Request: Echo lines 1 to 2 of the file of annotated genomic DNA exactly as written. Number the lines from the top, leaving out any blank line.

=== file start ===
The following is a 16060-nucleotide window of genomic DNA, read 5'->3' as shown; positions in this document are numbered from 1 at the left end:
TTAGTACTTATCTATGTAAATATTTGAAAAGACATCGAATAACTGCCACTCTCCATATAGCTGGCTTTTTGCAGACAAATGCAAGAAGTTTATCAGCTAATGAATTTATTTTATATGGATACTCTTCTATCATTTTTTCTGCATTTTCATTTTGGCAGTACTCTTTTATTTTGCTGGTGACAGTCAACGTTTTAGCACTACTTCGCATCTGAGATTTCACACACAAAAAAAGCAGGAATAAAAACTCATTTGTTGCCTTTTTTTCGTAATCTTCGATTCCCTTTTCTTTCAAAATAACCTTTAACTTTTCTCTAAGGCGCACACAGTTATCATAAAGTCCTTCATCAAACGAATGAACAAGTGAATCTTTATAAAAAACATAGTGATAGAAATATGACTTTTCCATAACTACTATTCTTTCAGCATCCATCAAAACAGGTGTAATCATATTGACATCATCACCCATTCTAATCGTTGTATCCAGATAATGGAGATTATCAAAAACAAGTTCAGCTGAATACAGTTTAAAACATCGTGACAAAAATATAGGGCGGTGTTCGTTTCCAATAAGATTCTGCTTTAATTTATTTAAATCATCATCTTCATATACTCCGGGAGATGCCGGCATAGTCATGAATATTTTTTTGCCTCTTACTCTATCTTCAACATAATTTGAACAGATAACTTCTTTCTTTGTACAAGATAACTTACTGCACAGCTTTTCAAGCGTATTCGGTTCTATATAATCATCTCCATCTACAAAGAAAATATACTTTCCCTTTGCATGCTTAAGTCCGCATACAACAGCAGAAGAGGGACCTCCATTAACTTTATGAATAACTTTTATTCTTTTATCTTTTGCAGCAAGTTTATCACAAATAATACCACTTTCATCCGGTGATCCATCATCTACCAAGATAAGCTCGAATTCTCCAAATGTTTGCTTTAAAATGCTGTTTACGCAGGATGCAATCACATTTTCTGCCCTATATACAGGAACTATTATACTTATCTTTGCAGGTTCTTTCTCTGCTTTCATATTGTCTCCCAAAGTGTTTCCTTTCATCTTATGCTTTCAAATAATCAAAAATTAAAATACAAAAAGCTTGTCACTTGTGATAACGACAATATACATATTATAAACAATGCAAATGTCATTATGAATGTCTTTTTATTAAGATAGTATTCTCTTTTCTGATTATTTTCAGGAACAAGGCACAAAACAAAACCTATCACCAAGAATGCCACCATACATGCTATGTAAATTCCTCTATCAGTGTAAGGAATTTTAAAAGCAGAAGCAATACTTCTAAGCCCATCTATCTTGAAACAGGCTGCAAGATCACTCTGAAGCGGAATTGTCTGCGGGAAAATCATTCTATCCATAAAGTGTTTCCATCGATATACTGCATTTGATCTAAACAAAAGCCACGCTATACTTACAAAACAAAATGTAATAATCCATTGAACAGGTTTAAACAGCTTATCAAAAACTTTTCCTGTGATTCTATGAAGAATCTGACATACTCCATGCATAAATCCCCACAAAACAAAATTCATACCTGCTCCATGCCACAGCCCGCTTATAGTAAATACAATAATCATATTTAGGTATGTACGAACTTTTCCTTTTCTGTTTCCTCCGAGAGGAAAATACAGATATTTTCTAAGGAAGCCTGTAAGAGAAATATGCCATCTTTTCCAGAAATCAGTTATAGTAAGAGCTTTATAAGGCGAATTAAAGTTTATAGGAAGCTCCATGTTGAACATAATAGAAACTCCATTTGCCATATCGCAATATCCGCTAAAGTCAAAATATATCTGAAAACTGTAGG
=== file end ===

The following is a 16060-nucleotide window of genomic DNA, read 5'->3' as shown; positions in this document are numbered from 1 at the left end:
TTAGTACTTATCTATGTAAATATTTGAAAAGACATCGAATAACTGCCACTCTCCATATAGCTGGCTTTTTGCAGACAAATGCAAGAAGTTTATCAGCTAATGAATTTATTTTATATGGATACTCTTCTATCATTTTTTCTGCATTTTCATTTTGGCAGTACTCTTTTATTTTGCTGGTGACAGTCAACGTTTTAGCACTACTTCGCATCTGAGATTTCACACACAAAAAAAGCAGGAATAAAAACTCATTTGTTGCCTTTTTTTCGTAATCTTCGATTCCCTTTTCTTTCAAAATAACCTTTAACTTTTCTCTAAGGCGCACACAGTTATCATAAAGTCCTTCATCAAACGAATGAACAAGTGAATCTTTATAAAAAACATAGTGATAGAAATATGACTTTTCCATAACTACTATTCTTTCAGCATCCATCAAAACAGGTGTAATCATATTGACATCATCACCCATTCTAATCGTTGTATCCAGATAATGGAGATTATCAAAAACAAGTTCAGCTGAATACAGTTTAAAACATCGTGACAAAAATATAGGGCGGTGTTCGTTTCCAATAAGATTCTGCTTTAATTTATTTAAATCATCATCTTCATATACTCCGGGAGATGCCGGCATAGTCATGAATATTTTTTTGCCTCTTACTCTATCTTCAACATAATTTGAACAGATAACTTCTTTCTTTGTACAAGATAACTTACTGCACAGCTTTTCAAGCGTATTCGGTTCTATATAATCATCTCCATCTACAAAGAAAATATACTTTCCCTTTGCATGCTTAAGTCCGCATACAACAGCAGAAGAGGGACCTCCATTAACTTTATGAATAACTTTTATTCTTTTATCTTTTGCAGCAAGTTTATCACAAATAATACCACTTTCATCCGGTGATCCATCATCTACCAAGATAAGCTCGAATTCTCCAAATGTTTGCTTTAAAATGCTGTTTACGCAGGATGCAATCACATTTTCTGCCCTATATACAGGAACTATTATACTTATCTTTGCAGGTTCTTTCTCTGCTTTCATATTGTCTCCCAAAGTGTTTCCTTTCATCTTATGCTTTCAAATAATCAAAAATTAAAATACAAAAAGCTTGTCACTTGTGATAACGACAATATACATATTATAAACAATGCAAATGTCATTATGAATGTCTTTTTATTAAGATAGTATTCTCTTTTCTGATTATTTTCAGGAACAAGGCACAAAACAAAACCTATCACCAAGAATGCCACCATACATGCTATGTAAATTCCTCTATCAGTGTAAGGAATTTTAAAAGCAGAAGCAATACTTCTAAGCCCATCTATCTTGAAACAGGCTGCAAGATCACTCTGAAGCGGAATTGTCTGCGGGAAAATCATTCTATCCATAAAGTGTTTCCATCGATATACTGCATTTGATCTAAACAAAAGCCACGCTATACTTACAAAACAAAATGTAATAATCCATTGAACAGGTTTAAACAGCTTATCAAAAACTTTTCCTGTGATTCTATGAAGAATCTGACATACTCCATGCATAAATCCCCACAAAACAAAATTCATACCTGCTCCATGCCACAGCCCGCTTATAGTAAATACAATAATCATATTTAGGTATGTACGAACTTTTCCTTTTCTGTTTCCTCCGAGAGGAAAATACAGATATTTTCTAAGGAAGCCTGTAAGAGAAATATGCCATCTTTTCCAGAAATCAGTTATAGTAAGAGCTTTATAAGGCGAATTAAAGTTTATAGGAAGCTCCATGTTGAACATAATAGAAACTCCATTTGCCATATCGCAATATCCGCTAAAGTCAAAATATATCTGAAAACTGTAGG